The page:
I don’t know how good Android Studio support for native apps is nowadays (it changes from week to week!). Up to a few months ago, Gradle, the build system used by AS, had poor support for native development. If you’re having problems, you may find it easier to workaround it completely when it comes to build and debug C/C++ applications.
To debug a native Android application, a binary called gdbserver and its associated gdb.setup must be included in the generated APK file. Including this into the APK can be very painful in Gradle, so here’s a workaround I found:
- Build your stuff the way you normally would (I’m assuming you know already how to build a native app, and if you don’t there are guides online that explain it much better than I could).
- Deploy your application the way you normally would.
- Discover ndk-gdb won’t run. Bang forehead against keyboard a few times.
- After losing some hours looking at logs, figure out there’s no gdbserver included in your apk.
- Lose some more hours trying to figure out how to include it in your apk using Gradle.
- Give up. Bang forehead against keyboard some more.
- find the gdbserver and gdb.setup in your build directory.
- adb push each of these files to the device.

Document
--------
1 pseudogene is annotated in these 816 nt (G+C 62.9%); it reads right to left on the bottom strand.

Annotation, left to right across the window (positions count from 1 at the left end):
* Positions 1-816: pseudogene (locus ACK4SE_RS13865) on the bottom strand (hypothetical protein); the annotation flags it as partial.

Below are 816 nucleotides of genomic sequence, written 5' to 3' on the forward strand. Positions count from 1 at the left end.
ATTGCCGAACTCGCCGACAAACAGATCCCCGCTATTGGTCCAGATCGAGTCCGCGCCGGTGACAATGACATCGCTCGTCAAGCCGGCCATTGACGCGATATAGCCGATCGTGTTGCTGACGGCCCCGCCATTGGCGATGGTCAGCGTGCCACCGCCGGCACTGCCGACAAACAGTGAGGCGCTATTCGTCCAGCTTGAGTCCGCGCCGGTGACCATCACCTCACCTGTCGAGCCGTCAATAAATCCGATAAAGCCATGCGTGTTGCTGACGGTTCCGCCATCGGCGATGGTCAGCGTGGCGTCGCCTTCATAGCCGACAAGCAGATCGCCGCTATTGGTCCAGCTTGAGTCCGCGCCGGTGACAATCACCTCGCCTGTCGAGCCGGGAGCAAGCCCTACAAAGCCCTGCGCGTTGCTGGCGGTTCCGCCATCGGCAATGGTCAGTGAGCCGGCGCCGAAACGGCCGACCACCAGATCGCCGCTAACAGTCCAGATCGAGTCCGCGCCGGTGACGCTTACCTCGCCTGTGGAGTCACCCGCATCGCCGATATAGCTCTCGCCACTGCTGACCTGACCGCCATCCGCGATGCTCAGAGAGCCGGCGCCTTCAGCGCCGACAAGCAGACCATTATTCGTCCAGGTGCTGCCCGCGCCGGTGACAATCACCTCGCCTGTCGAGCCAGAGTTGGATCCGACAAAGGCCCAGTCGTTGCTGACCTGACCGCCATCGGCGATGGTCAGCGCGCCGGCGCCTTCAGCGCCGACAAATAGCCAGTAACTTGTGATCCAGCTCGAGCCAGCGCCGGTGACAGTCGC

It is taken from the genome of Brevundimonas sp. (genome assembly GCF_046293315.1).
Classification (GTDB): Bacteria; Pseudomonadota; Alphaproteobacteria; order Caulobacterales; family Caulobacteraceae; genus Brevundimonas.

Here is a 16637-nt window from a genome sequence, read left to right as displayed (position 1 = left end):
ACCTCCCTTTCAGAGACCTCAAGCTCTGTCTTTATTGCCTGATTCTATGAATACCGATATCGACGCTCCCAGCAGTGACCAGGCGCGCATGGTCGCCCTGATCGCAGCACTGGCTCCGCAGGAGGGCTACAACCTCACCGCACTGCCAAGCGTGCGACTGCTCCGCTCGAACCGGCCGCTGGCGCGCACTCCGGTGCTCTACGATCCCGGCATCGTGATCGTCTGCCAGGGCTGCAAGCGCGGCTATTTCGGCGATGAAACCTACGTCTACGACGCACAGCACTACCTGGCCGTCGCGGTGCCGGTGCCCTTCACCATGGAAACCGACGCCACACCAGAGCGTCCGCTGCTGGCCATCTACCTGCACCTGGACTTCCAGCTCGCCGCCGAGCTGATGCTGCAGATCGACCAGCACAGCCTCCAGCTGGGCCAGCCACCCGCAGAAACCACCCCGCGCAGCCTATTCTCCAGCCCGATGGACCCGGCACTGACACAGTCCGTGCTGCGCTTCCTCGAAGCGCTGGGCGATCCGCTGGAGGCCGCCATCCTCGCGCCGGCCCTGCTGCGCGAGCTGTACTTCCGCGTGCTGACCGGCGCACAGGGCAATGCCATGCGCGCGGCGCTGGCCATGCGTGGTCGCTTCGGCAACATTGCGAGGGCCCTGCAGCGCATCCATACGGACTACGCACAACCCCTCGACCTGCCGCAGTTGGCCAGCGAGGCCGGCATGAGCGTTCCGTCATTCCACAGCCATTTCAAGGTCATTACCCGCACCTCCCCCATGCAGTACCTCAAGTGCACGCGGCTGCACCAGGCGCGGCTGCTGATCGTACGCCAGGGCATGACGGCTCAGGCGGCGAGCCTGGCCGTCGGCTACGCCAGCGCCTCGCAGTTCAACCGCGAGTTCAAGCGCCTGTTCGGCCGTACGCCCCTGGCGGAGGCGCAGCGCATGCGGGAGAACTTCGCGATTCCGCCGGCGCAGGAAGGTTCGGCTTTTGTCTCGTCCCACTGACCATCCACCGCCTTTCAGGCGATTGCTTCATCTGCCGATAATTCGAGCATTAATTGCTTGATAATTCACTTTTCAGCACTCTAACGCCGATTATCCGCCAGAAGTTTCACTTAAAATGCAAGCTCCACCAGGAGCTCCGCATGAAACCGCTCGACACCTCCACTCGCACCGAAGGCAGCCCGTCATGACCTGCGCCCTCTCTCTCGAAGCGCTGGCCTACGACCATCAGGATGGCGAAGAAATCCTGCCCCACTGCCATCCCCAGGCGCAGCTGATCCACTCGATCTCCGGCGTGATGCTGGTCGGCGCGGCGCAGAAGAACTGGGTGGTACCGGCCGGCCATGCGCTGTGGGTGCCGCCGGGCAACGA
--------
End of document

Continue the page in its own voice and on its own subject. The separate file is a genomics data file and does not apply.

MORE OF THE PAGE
- Using adb shell, move the files you copied to /data/app-lib/com.yourapp/ – you may need to root your device for this.
- Profit! ndk-gdb now works.
Edit: remember you may need to chmod +777 your gdbserver.
I always forget about two very useful make variables, so I’ll leave this here: $(COMPILE.cpp), $(LINK.cpp).
It’s easy, instead of writing a rule as
foo.o: foo.cpp g++ -c foo.coo
you should instead write this:
foo.o: foo.cpp $(COMPILE.cpp) foo.coo
COMPILE.cpp will have the default compiler you are supposed to use, and probably some helpful parameters as well. Likewise, LINK.cpp will have the linker you are supposed to use.
There are many useful predefined variables in make. Be sure to check them all by running “make -p” in a console.
If you’re changing your vimrc, it can get boring to close and restart it only to see the changes applied. Want something quicker? You can “:so %”. So stands for source, so you’ll just be telling vim “include this file”. % happens to be the path to the current file. If you’re not editing your .vimrc but for some reason you still want to reload it, just use “so ~/.vimrc” instead.
Crosscompiling is always fun. No matter how ready-to-use it’s packaged, and Android does a pretty decent job at that, you’re still bound to find problems that leak through the abstraction layers. If something says it’s dummy-proof, I always find the way to perfect myself and be even dumber. For people like me; do yourselves a favour and start launching ndk-gdb this way:
ndk-gdb --start --verbose
Using the –verbose parameter will probably reveal some hidden errors. For example, when I forgot to chmod 777 my gdbserver binary:
## COMMAND: adb_cmd pull /system/bin/app_process ./obj/local/armeabi-v7a/app_process run-as: exec failed for /data/data/com.nico.trippingsdcardphotomanager/lib/gdbserver Error:Permission denied 117 KB/s (9560 bytes in 0.079s) Pulled app_process from device/emulator.
I have been working in an awesome Android app recently, so I’d like to throw in a shameless self-plug here. Oh, wait, it’s my blog. It’s all basically a big shameless self-plug, isn’t it? Anyway, I’ve been working on https://github.com/nicolasbrailo/TrippingSdCardPhotoManager , an open source SD card photo manager for Android.